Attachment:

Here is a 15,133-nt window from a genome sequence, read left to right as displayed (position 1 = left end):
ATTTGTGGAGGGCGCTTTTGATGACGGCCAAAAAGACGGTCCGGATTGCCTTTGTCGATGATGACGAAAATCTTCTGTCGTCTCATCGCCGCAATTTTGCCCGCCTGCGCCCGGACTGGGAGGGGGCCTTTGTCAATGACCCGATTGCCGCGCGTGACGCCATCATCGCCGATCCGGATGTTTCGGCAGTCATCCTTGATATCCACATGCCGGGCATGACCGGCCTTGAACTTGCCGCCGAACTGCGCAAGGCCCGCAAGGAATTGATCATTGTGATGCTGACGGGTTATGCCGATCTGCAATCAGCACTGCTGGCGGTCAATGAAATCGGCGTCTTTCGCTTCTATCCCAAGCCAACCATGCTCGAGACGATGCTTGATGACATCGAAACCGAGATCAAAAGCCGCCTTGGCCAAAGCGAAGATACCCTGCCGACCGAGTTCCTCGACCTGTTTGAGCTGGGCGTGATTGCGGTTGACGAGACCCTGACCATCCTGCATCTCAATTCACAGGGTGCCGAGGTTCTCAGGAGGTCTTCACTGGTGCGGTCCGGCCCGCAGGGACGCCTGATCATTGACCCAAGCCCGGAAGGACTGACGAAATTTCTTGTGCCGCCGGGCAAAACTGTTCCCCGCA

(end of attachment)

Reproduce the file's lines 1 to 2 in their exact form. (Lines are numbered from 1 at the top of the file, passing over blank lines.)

Here is a 15,133-nt window from a genome sequence, read left to right as displayed (position 1 = left end):
ATTTGTGGAGGGCGCTTTTGATGACGGCCAAAAAGACGGTCCGGATTGCCTTTGTCGATGATGACGAAAATCTTCTGTCGTCTCATCGCCGCAATTTTGCCCGCCTGCGCCCGGACTGGGAGGGGGCCTTTGTCAATGACCCGATTGCCGCGCGTGACGCCATCATCGCCGATCCGGATGTTTCGGCAGTCATCCTTGATATCCACATGCCGGGCATGACCGGCCTTGAACTTGCCGCCGAACTGCGCAAGGCCCGCAAGGAATTGATCATTGTGATGCTGACGGGTTATGCCGATCTGCAATCAGCACTGCTGGCGGTCAATGAAATCGGCGTCTTTCGCTTCTATCCCAAGCCAACCATGCTCGAGACGATGCTTGATGACATCGAAACCGAGATCAAAAGCCGCCTTGGCCAAAGCGAAGATACCCTGCCGACCGAGTTCCTCGACCTGTTTGAGCTGGGCGTGATTGCGGTTGACGAGACCCTGACCATCCTGCATCTCAATTCACAGGGTGCCGAGGTTCTCAGGAGGTCTTCACTGGTGCGGTCCGGCCCGCAGGGACGCCTGATCATTGACCCAAGCCCGGAAGGACTGACGAAATTTCTTGTGCCGCCGGGCAAAACTGTTCCCCGCA